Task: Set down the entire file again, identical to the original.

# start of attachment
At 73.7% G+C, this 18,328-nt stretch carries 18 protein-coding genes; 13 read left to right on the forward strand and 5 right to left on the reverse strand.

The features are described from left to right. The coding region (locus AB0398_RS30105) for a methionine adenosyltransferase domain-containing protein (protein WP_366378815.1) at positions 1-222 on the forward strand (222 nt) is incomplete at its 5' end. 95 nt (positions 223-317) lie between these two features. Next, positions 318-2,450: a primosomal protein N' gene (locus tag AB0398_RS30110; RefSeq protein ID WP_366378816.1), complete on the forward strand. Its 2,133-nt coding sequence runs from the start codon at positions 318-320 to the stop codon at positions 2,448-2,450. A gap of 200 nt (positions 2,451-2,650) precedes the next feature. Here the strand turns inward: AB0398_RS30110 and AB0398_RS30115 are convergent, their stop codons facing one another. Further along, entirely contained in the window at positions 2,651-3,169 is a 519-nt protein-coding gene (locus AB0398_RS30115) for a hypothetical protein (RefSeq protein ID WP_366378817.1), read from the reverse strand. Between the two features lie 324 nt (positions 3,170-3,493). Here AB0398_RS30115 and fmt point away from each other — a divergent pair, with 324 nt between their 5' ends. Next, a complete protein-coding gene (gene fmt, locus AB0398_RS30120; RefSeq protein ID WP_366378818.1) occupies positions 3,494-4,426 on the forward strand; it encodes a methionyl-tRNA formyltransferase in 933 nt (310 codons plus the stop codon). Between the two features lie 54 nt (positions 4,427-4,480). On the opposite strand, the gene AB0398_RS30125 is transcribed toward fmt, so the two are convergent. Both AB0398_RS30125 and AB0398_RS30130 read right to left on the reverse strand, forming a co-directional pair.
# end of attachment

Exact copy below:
At 73.7% G+C, this 18,328-nt stretch carries 18 protein-coding genes; 13 read left to right on the forward strand and 5 right to left on the reverse strand.

The features are described from left to right. The coding region (locus AB0398_RS30105) for a methionine adenosyltransferase domain-containing protein (protein WP_366378815.1) at positions 1-222 on the forward strand (222 nt) is incomplete at its 5' end. 95 nt (positions 223-317) lie between these two features. Next, positions 318-2,450: a primosomal protein N' gene (locus tag AB0398_RS30110; RefSeq protein ID WP_366378816.1), complete on the forward strand. Its 2,133-nt coding sequence runs from the start codon at positions 318-320 to the stop codon at positions 2,448-2,450. A gap of 200 nt (positions 2,451-2,650) precedes the next feature. Here the strand turns inward: AB0398_RS30110 and AB0398_RS30115 are convergent, their stop codons facing one another. Further along, entirely contained in the window at positions 2,651-3,169 is a 519-nt protein-coding gene (locus AB0398_RS30115) for a hypothetical protein (RefSeq protein ID WP_366378817.1), read from the reverse strand. Between the two features lie 324 nt (positions 3,170-3,493). Here AB0398_RS30115 and fmt point away from each other — a divergent pair, with 324 nt between their 5' ends. Next, a complete protein-coding gene (gene fmt, locus AB0398_RS30120; RefSeq protein ID WP_366378818.1) occupies positions 3,494-4,426 on the forward strand; it encodes a methionyl-tRNA formyltransferase in 933 nt (310 codons plus the stop codon). Between the two features lie 54 nt (positions 4,427-4,480). On the opposite strand, the gene AB0398_RS30125 is transcribed toward fmt, so the two are convergent. Both AB0398_RS30125 and AB0398_RS30130 read right to left on the reverse strand, forming a co-directional pair.